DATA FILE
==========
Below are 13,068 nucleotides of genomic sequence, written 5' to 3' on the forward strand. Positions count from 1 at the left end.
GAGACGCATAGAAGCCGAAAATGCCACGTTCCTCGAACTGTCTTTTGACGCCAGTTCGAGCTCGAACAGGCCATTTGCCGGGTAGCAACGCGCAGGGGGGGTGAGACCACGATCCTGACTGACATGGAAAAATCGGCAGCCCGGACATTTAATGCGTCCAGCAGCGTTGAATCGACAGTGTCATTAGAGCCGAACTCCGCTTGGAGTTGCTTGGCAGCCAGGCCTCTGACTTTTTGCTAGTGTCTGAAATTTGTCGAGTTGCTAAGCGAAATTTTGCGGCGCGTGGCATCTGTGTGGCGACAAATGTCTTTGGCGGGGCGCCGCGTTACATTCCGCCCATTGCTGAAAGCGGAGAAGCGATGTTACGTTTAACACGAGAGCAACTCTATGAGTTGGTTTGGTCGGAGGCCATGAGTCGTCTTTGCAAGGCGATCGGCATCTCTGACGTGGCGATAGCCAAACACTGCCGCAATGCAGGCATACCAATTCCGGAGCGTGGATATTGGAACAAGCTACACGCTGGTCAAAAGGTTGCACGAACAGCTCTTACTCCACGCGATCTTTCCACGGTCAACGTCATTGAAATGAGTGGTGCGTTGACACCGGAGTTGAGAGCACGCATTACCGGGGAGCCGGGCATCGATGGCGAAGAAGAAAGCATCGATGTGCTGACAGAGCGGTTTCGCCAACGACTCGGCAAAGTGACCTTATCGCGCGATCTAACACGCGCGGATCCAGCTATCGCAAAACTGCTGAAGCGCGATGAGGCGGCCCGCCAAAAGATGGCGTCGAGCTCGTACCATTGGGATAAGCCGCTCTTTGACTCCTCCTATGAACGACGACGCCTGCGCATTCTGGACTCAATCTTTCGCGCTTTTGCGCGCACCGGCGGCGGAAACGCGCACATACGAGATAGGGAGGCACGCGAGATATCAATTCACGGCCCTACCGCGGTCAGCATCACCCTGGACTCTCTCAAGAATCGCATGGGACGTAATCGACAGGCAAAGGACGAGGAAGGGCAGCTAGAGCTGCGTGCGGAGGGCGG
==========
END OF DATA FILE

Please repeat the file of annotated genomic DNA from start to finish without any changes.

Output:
Below are 13,068 nucleotides of genomic sequence, written 5' to 3' on the forward strand. Positions count from 1 at the left end.
GAGACGCATAGAAGCCGAAAATGCCACGTTCCTCGAACTGTCTTTTGACGCCAGTTCGAGCTCGAACAGGCCATTTGCCGGGTAGCAACGCGCAGGGGGGGTGAGACCACGATCCTGACTGACATGGAAAAATCGGCAGCCCGGACATTTAATGCGTCCAGCAGCGTTGAATCGACAGTGTCATTAGAGCCGAACTCCGCTTGGAGTTGCTTGGCAGCCAGGCCTCTGACTTTTTGCTAGTGTCTGAAATTTGTCGAGTTGCTAAGCGAAATTTTGCGGCGCGTGGCATCTGTGTGGCGACAAATGTCTTTGGCGGGGCGCCGCGTTACATTCCGCCCATTGCTGAAAGCGGAGAAGCGATGTTACGTTTAACACGAGAGCAACTCTATGAGTTGGTTTGGTCGGAGGCCATGAGTCGTCTTTGCAAGGCGATCGGCATCTCTGACGTGGCGATAGCCAAACACTGCCGCAATGCAGGCATACCAATTCCGGAGCGTGGATATTGGAACAAGCTACACGCTGGTCAAAAGGTTGCACGAACAGCTCTTACTCCACGCGATCTTTCCACGGTCAACGTCATTGAAATGAGTGGTGCGTTGACACCGGAGTTGAGAGCACGCATTACCGGGGAGCCGGGCATCGATGGCGAAGAAGAAAGCATCGATGTGCTGACAGAGCGGTTTCGCCAACGACTCGGCAAAGTGACCTTATCGCGCGATCTAACACGCGCGGATCCAGCTATCGCAAAACTGCTGAAGCGCGATGAGGCGGCCCGCCAAAAGATGGCGTCGAGCTCGTACCATTGGGATAAGCCGCTCTTTGACTCCTCCTATGAACGACGACGCCTGCGCATTCTGGACTCAATCTTTCGCGCTTTTGCGCGCACCGGCGGCGGAAACGCGCACATACGAGATAGGGAGGCACGCGAGATATCAATTCACGGCCCTACCGCGGTCAGCATCACCCTGGACTCTCTCAAGAATCGCATGGGACGTAATCGACAGGCAAAGGACGAGGAAGGGCAGCTAGAGCTGCGTGCGGAGGGCGG